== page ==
Wal-Mart Sweatshops Litigation Demands

Publication Date: 

September 13, 2005

On September 13, 2005, workers at Wal-Mart suppliers in China, Bangladesh, Indonesia, Swaziland, and Nicaragua filed a class action lawsuit in Los Angeles on behalf of themselves and others similarly situated seeking to end Wal-Mart’s reign over a sweatshop gulag that condemns workers around the world to provide forced and uncompensated labor. These workers can barely survive on what wages they do receive, while Wal-Mart grew to become the world’s largest retailer and continues to post record profits. The following are the Plaintiffs’ specific demands they seek to achieve with their lawsuit:

• Enforce the Wal-Mart Code of Conduct. Wal-Mart, like many large multinationals, has an extensive “Code of Conduct” (2005 version attached hereto). The code promises to the public that Wal-Mart will ensure that workers at all its suppliers be provided with a wide range of basic rights, including compliance with local laws on minimum wage, maximum hours and overtime provisions. The evidence is overwhelming that workers at Wal-Mart suppliers, including the Plaintiffs, are routinely forced to work overtime, they are forced to work off-the-clock, they are not paid the minimum wage based on even local law, and they are denied benefits required by local law. A major objective of the lawsuit is to require Wal-Mart to actually make good on its promise and work with representatives for the Plaintiffs to develop a system that will ensure the implementation of the Wal-Mart Code of Conduct. Necessary action includes comprehensive communication to all of the Wal-Mart suppliers that the game is over and Wal-Mart is now serious about enforcing its Code of Conduct. Also, workers must be made aware of their rights under the code. Further, labor rights advocates must be given access to Wal-Mart suppliers to verify the actual conditions facing workers, and to participate in setting up true independent monitoring that is not on Wal-Mart’s payroll.

• Provide a Dispute Resolution System. Wal-Mart, like many multinationals, chooses to outsource production of its goods from countries like China and Bangladesh, where labor is cheap, and made cheaper by the fact that even the local labor laws are not enforced. If workers do not have access to courts to enforce their rights, then the rights become mere aspirations. Wal-Mart and other companies take advantage of this situation, and assert their inability to reform the laws and practices of entire countries. But Wal-Mart has assured the public that they will make sure that the workers at its suppliers will get the benefits of local laws. The only way to do this in the absence of a functioning legal system is to introduce a complaint-driven enforcement mechanism that allows workers to complain to some independent body about their failure to receive the benefits promised by Wal-Mart’s Code of Conduct. This entity must have the power to require Wal-Mart to provide immediate remediation. Representatives of the Plaintiffs will insist upon participation in this process to ensure that it provides a workable mechanism to deliver to workers the benefits of the code, but likewise protects them from retaliation.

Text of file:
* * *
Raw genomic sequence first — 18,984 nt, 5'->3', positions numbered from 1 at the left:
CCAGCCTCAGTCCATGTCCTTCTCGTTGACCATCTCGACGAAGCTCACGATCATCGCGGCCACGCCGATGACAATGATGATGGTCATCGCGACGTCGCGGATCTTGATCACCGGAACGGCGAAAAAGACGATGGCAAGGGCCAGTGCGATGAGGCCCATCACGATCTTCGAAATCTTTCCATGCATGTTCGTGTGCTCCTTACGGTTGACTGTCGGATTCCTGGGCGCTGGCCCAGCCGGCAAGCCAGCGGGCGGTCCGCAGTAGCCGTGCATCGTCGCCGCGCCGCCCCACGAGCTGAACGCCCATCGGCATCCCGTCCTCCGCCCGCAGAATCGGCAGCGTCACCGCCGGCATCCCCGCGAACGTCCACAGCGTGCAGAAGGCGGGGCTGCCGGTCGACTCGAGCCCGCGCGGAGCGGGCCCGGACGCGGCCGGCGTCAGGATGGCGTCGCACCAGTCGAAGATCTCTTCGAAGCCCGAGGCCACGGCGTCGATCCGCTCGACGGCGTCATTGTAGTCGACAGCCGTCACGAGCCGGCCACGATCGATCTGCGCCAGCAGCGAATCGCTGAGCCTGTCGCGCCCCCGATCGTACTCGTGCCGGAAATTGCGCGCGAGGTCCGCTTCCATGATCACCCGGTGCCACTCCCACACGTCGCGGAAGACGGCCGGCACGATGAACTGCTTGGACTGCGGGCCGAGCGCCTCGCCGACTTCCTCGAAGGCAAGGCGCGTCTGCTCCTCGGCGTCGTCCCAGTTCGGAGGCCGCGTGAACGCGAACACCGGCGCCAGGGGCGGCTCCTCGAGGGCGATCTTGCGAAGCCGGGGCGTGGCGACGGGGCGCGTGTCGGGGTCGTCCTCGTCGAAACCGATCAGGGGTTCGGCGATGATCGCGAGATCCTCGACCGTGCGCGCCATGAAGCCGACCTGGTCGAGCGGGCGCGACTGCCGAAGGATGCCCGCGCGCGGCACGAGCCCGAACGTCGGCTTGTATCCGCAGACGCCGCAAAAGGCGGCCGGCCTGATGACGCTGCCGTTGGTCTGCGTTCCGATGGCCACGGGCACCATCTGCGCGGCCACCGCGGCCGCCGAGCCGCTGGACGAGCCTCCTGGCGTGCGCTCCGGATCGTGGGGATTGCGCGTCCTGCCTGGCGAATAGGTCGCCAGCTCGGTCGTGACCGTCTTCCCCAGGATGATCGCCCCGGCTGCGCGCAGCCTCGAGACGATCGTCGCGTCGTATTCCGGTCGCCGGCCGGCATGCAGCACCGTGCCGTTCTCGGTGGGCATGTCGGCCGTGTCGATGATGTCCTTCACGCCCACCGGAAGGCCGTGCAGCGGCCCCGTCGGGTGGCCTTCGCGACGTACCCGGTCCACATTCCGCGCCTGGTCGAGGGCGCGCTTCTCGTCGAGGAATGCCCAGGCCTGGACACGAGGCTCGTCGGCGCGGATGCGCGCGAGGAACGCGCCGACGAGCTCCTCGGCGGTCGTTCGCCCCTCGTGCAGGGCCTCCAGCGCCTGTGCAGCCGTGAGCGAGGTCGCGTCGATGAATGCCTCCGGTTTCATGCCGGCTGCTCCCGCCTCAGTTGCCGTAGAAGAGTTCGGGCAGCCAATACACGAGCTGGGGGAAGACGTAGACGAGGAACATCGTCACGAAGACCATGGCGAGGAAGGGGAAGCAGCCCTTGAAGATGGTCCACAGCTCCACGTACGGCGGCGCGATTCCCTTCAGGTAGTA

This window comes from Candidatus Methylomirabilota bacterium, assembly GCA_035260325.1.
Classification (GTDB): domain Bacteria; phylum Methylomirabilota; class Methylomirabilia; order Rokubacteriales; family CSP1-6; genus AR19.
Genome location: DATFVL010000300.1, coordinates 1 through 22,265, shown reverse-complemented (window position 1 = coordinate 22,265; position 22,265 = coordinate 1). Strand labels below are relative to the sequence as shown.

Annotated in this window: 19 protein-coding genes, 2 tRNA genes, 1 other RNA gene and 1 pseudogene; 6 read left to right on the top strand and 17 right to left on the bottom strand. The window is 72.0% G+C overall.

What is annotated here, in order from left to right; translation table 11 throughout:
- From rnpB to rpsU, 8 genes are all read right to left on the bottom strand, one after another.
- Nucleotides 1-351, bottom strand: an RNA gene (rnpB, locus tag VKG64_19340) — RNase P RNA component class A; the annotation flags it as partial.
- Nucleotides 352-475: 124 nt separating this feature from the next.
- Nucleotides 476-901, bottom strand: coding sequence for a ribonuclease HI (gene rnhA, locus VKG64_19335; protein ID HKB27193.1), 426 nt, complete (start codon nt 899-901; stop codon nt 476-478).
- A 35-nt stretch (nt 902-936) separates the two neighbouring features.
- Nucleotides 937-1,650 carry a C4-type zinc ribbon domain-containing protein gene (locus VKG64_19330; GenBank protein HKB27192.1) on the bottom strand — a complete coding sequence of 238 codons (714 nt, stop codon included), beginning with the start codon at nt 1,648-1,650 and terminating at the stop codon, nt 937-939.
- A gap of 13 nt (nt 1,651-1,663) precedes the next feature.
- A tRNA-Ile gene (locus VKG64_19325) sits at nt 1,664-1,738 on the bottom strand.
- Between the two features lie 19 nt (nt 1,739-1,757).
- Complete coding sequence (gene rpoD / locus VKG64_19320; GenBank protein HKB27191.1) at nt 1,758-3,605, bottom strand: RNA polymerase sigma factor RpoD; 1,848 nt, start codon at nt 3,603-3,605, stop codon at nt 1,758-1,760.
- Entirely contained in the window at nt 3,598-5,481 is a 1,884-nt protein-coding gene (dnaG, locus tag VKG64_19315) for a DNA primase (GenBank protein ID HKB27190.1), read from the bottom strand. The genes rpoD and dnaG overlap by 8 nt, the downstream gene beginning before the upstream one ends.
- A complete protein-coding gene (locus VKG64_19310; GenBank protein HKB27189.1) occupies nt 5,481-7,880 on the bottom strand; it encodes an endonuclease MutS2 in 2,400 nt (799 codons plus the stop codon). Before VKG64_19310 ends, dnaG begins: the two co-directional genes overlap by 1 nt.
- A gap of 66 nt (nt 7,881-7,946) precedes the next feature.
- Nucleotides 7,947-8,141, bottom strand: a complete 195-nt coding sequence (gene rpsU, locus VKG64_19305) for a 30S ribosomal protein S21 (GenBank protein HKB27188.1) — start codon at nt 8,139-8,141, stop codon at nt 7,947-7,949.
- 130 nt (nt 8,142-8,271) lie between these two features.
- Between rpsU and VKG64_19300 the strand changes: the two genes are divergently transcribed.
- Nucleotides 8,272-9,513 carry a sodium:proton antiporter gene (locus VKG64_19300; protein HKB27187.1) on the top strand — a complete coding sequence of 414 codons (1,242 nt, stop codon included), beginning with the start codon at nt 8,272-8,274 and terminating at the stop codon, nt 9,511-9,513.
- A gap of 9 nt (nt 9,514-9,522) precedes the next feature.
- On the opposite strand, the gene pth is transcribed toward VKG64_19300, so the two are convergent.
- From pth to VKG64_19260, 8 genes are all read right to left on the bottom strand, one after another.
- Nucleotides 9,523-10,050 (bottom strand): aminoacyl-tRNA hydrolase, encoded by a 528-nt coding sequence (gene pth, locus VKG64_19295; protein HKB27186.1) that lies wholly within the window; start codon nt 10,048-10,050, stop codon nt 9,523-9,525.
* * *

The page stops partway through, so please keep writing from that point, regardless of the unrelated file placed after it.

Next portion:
• Reform the Pricing Process. Wal-Mart is notorious for pressuring its suppliers to provide prices that could not possibly allow an ethical supplier to comply with basic labor laws on issues like minimum wages and maximum hours. The result of this “low costs at any cost” approach is that the workers ultimately are forced to pay the price. Wal-Mart’s sourcing practices exacerbate worker exploitation as the suppliers know that Wal-Mart will simply “cut and run” if they fail to provide goods at the prices demanded. Wal-Mart must reform its pricing practices to require and ensure that the prices provided to suppliers would still allow workers to receive the benefits of Wal-Mart’s Code of Conduct, as well as all applicable laws and regulations. Plaintiffs’ representatives will demand that Wal-Mart systematically raise payments to suppliers to enable them to pay workers a decent wage, and provide them with additional benefits as guaranteed by law.

• Provide Restitution to the Wal-Mart Sweatshop Workers. Wal-Mart knows, or should have known, that its suppliers are not providing the most basic rights to their workers, including paying at least minimum wages and refraining from forced and uncompensated overtime. Hundreds of thousands of sweatshop workers around the world have subsidized Wal-Mart’s enormous profits with their uncompensated labor. Wal-Mart must compensate these workers for their back wages and benefits that were unlawfully denied to them.

• Commit to Sourcing From Union Shops and Worker Co-Ops Worldwide. WalMart and other global corporations have undermined democracy in the workplace around the world through strategies of union-busting, and simply cutting and running from factories or farms where workers stand up for their rights. We demand that WalMart make a public commitment to increasing from year to year the percent of its product that is sourced worldwide from factories and farms with democratic unions in place, or that are democratically-organized cooperatives.